Okay, admit it, the redhead on the picture caught your attention and that`s why your reading this. She is Josephine Rieth, one of Germany`s top Magic the Gathering players, and I doubt we`ll ever see someone like that in our personal man caves of miniature gaming.
But what is it that separates, yet brings those two very different games together?
Well, first of all of course, the average player
But there is more to it, both are fantasy games, both have a competitive setting, both have pro`s and con`s, and in this opinion piece, I`m taking a look in what I think are touching points, but also what the divergence is.
1. The Setting
Wether it`s the american civil war, the second world war or the siege of Helm`s Deep that rocks your miniature boat, the true fact is that in essence, every wargame is a fantasy. We play with hindsight, we tend to do things differently to try and reach other outcomes, so it isn`t an accurate representation anymore, but hovers to the what if era of the given battle. In other words, a fantasy.
Magic the Gathering is just the same, as this is set in a place of mighty wizards known as Planeswalkers, whose adventures have been comic-ized, novelized (the first one Arena, is still the best in my opinion, and an underrated, yet absolute top fantasy novel - go read it, you`ll find it on eBay for a pound or so). Your actually doing what ifs as well in the setting.
So no difference there... so the score stays at 0 - 0
2. The `models`
This one is a clear winner for the Miniature Gamer. No matter how beautiful the artwork, a card is just that, a drawing on a piece of cardboard, and the creative input of a player in a wargame is far greater. You don`t build landscapes to play your cardgame on, you have no artistic input in the painting etc etc...
0 - 1 to the Miniature team
Lead Mountain. Closets and cabinets full of boxes and armies. Half a car full of miniatures and rulebooks when going to an event, be it a tournament, convention or clubnight... Then the Magic player walks by with his small box containing his deck in the pocket of his jacket, and often one or two UltraPro binderbooks with `trade material`. And someone with a full closet of Magic cards is called a store in the MtG midsts lol.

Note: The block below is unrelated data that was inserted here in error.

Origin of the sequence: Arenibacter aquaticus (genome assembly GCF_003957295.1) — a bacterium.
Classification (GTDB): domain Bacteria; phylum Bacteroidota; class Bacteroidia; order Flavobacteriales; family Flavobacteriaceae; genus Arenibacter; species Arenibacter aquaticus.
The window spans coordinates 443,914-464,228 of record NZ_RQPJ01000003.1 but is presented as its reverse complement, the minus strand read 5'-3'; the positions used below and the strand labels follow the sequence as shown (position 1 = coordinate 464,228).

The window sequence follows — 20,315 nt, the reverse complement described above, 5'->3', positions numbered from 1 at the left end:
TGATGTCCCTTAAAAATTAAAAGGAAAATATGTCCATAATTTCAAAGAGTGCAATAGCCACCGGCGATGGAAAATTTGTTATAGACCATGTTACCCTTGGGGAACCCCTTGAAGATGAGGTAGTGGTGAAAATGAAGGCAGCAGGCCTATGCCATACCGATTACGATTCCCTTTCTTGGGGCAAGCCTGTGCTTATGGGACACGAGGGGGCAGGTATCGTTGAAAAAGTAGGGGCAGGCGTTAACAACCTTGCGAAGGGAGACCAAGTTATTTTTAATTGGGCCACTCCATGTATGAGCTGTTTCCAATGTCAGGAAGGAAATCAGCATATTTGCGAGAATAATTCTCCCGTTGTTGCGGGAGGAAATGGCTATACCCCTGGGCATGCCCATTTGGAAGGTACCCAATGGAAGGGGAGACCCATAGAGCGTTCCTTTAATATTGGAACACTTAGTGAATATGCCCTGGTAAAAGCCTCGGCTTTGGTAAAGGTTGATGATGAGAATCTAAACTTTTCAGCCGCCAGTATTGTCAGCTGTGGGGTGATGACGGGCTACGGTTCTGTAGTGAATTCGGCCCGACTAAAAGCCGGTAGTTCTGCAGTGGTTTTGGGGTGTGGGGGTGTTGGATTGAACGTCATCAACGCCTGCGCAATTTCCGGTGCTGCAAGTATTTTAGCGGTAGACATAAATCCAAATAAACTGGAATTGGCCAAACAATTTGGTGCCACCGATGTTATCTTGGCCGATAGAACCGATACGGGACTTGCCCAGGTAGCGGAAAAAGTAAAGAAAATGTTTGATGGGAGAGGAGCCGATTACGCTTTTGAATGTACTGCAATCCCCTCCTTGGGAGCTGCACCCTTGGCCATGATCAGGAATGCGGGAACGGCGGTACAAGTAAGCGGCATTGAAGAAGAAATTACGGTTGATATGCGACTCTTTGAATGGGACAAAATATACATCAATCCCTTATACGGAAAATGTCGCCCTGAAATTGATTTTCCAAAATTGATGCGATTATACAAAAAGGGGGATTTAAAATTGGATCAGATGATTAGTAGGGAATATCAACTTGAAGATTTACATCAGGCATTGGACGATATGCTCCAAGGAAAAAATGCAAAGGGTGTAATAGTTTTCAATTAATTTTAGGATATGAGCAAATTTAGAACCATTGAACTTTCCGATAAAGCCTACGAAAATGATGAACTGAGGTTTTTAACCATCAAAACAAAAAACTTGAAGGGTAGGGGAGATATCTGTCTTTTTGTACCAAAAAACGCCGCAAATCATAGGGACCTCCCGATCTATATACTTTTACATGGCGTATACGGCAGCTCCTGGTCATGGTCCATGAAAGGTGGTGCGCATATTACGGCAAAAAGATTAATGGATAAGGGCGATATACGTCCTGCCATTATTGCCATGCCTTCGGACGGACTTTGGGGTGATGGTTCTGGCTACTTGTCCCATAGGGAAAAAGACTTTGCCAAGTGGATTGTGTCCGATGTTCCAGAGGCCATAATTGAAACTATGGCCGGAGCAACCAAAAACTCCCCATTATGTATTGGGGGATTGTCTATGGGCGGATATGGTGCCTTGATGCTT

1 - 1 as the Magic team pulls along
Both have a fanatic competitive environment. Testing decks and testing armies is basically the same soup with another label. If your a T3 wargamer or a Planeswalker Point gatherer, if you look around, you can find a competitive event without issues every weekend within a decent travelling distance. Surely stores tempt to run FNM and the likes as it takes less space to hold a tournament like that, but i compare that to a regular clubnight for the wargamer. Same people you tend to see each week to play a game with the intention, no matter how some might deny it, to win.
And so it stays 1 - 1 as both contender prepare for the tie-breaker
5. The Tie-Breaker... Resale value!
Oddly enough, this one goes to Magic the Gathering BIG time. Sure you`ll stay stuck with 95% of the cards you draw out of boosters. But those 5% you can trade off for a high value, usually a single card is worth just as much as a `good tabletop painted` regiment of Warhammer on places like ebay, if not more. And it certainly took far less workhours in building, painting, packing for postage etc then the card. Sleeve it, stick in between two pieces of cardboard and put on the mail... 3 minutes work after a one minute opening of the booster pack.
So I have to admit, even though being a die-hard wargamer, that in the end Magic just pulls the title of "Tomsche`s King of Geekiness Hill" to itself with a marginal 2 - 1 victory.
Okay, there is perhaps one other thing...
Average Wargamer Geeks Promo Team:
Average Magic Geeks Promo Team:
Okay, that was a tongue in cheek joke with some people I discussed about this past sunday at the Prerelease event, but it are cool pictures even if you wouldn`t know what it was about hehehe